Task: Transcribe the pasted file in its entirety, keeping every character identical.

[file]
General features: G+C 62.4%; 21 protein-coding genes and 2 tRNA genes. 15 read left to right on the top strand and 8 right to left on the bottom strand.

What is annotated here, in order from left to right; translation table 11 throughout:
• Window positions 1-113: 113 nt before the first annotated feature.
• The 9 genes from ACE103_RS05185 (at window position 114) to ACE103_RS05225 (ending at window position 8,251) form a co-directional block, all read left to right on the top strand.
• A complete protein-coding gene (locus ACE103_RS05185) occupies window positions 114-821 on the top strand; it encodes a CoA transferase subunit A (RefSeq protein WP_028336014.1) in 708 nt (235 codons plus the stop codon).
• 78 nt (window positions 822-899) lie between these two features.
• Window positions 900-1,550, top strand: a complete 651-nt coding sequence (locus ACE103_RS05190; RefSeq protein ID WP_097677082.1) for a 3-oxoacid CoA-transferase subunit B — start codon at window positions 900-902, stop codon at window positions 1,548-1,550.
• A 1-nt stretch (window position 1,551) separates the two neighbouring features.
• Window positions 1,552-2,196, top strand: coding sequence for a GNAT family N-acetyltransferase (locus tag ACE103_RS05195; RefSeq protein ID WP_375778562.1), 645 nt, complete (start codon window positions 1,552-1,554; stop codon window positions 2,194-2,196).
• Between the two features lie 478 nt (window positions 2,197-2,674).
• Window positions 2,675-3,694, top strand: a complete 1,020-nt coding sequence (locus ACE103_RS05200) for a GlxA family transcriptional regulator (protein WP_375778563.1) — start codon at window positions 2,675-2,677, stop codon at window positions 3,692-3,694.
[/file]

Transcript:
General features: G+C 62.4%; 21 protein-coding genes and 2 tRNA genes. 15 read left to right on the top strand and 8 right to left on the bottom strand.

What is annotated here, in order from left to right; translation table 11 throughout:
• Window positions 1-113: 113 nt before the first annotated feature.
• The 9 genes from ACE103_RS05185 (at window position 114) to ACE103_RS05225 (ending at window position 8,251) form a co-directional block, all read left to right on the top strand.
• A complete protein-coding gene (locus ACE103_RS05185) occupies window positions 114-821 on the top strand; it encodes a CoA transferase subunit A (RefSeq protein WP_028336014.1) in 708 nt (235 codons plus the stop codon).
• 78 nt (window positions 822-899) lie between these two features.
• Window positions 900-1,550, top strand: a complete 651-nt coding sequence (locus ACE103_RS05190; RefSeq protein ID WP_097677082.1) for a 3-oxoacid CoA-transferase subunit B — start codon at window positions 900-902, stop codon at window positions 1,548-1,550.
• A 1-nt stretch (window position 1,551) separates the two neighbouring features.
• Window positions 1,552-2,196, top strand: coding sequence for a GNAT family N-acetyltransferase (locus tag ACE103_RS05195; RefSeq protein ID WP_375778562.1), 645 nt, complete (start codon window positions 1,552-1,554; stop codon window positions 2,194-2,196).
• Between the two features lie 478 nt (window positions 2,197-2,674).
• Window positions 2,675-3,694, top strand: a complete 1,020-nt coding sequence (locus ACE103_RS05200) for a GlxA family transcriptional regulator (protein WP_375778563.1) — start codon at window positions 2,675-2,677, stop codon at window positions 3,692-3,694.